Note: This is an archival copy of Security Sun Alert 200714 as previously published on http://sunsolve.sun.com.|
Latest version of this security advisory is available from http://support.oracle.com as Sun Alert 1000566.1.
Solaris 10 Operating System
Date of Workaround Release
Date of Resolved Release
A local or remote unprivileged user may be able to disable the snmpd(1M) daemon causing a Denial of Service (DoS) of the SNMP service.
This issue is also referenced at the following URL:
This issue can occur in the following releases:
Note 1: Solaris 8 and Solaris 9 do not ship with the Net-SNMP software and thus are not impacted by this issue.
Note 2: The Net-SNMP software was not bundled with Solaris prior to Solaris 10. However, customers who have built and/or installed a vulnerable version of Net-SNMP on any version of Solaris are at risk. See the Net-SNMP web site to download the latest version of Net-SNMP which addresses these issues.
Note 3: The Solaris 10 patches which address this vulnerability do not increment the version of Net-SNMP. The version of Net-SNMP supplied with the patches will still be reported as 5.0.9.
This issue only affects systems which have the SUNWsmagt package installed. To determine if the SUNWsmagt package is installed on the system, the following command can be used:
$ pkginfo -l SUNWsmagt PKGINST: SUNWsmagt NAME: System Management Agent files and libraries CATEGORY: system VERSION: 1.0,REV=2005.01.08.05.16
Note: Only Net-SNMP 5.0.9 and earlier listening on TCP:161 (as delivered by SUNWsmagt)is affected by this issue.
To confirm the version of Net-SNMP installed on the system, the following command can be used:
$ /usr/sfw/sbin/snmpd -v NET-SNMP version: 5.0.9 Web: http://www.net-snmp.org/ Email: firstname.lastname@example.org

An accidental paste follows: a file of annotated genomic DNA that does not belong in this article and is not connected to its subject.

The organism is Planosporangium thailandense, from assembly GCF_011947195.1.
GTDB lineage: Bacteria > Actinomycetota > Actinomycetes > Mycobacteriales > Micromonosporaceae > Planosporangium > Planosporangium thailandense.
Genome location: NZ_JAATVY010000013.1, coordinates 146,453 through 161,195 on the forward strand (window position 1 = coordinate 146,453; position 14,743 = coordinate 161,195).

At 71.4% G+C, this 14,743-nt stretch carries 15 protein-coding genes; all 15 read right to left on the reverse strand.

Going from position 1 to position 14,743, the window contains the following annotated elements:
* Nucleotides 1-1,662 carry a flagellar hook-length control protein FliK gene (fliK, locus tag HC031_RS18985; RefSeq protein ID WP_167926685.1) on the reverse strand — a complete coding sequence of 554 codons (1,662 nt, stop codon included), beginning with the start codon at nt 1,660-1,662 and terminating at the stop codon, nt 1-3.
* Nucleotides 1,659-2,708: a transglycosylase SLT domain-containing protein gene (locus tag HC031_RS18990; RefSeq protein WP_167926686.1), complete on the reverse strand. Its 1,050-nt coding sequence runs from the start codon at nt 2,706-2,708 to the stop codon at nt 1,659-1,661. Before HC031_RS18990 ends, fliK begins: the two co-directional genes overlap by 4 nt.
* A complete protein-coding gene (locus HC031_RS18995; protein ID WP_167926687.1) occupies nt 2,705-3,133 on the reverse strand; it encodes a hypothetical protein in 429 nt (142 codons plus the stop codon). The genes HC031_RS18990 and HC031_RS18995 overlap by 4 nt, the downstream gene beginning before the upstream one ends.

If the version reported is 5.0.9 or earlier, and the above patch is not installed when testing the version of snmpd(1M) that is shipped with Solaris, then the described issue may occur.
Note: The Net-SNMP distribution of snmpd(1M) by default listens only for UDP requests. To confirm whether "/usr/sfw/sbin/snmpd" is listening on port 161 for TCP requests, one can telnet to port 161 on the system in question:
$ telnet <hostname/localhost> 161 Trying x.x.x.x... Connected to .. Escape character is '^]'. Connection to . closed by foreign host.
If a connection can be made to port 161 then it is likely that the snmp(1M) daemon is listening for TCP requests.
To further verify that it is not a service other than snmpd(1M):
$ grep 161 /etc/services
The above command should only return the following:
snmpd 161/udp snmp # SMA snmp daemon
snmpd 161/tcp snmp # SMA snmp daemon
Note: Even if TCP is not listed for snmpd(1M) in /etc/services, it is possible that snmpd(1M) has been passed arguments at startup causing it to listen for tcp.
If the described issue occurs, high utilization of system resources by snmpd(1), as viewed by a utility such as prstat(1M) may occur.
To work around the described issue, disable snmpd(1M) from listening to TCP requests on port 161 (UDP is unaffected).
To Disable snmpd from listing to TCP requests on port 161, pass the following argument to snmpd(1M) at startup:
For example :
To Verify snmpd(1M) is no longer listening for TCP requests on port 161:
$ telnet <hostname/localhost> 161 telnet: Unable to connect to remote host: Connection refused
This issue is addressed in the following releases:
This solution has no attachment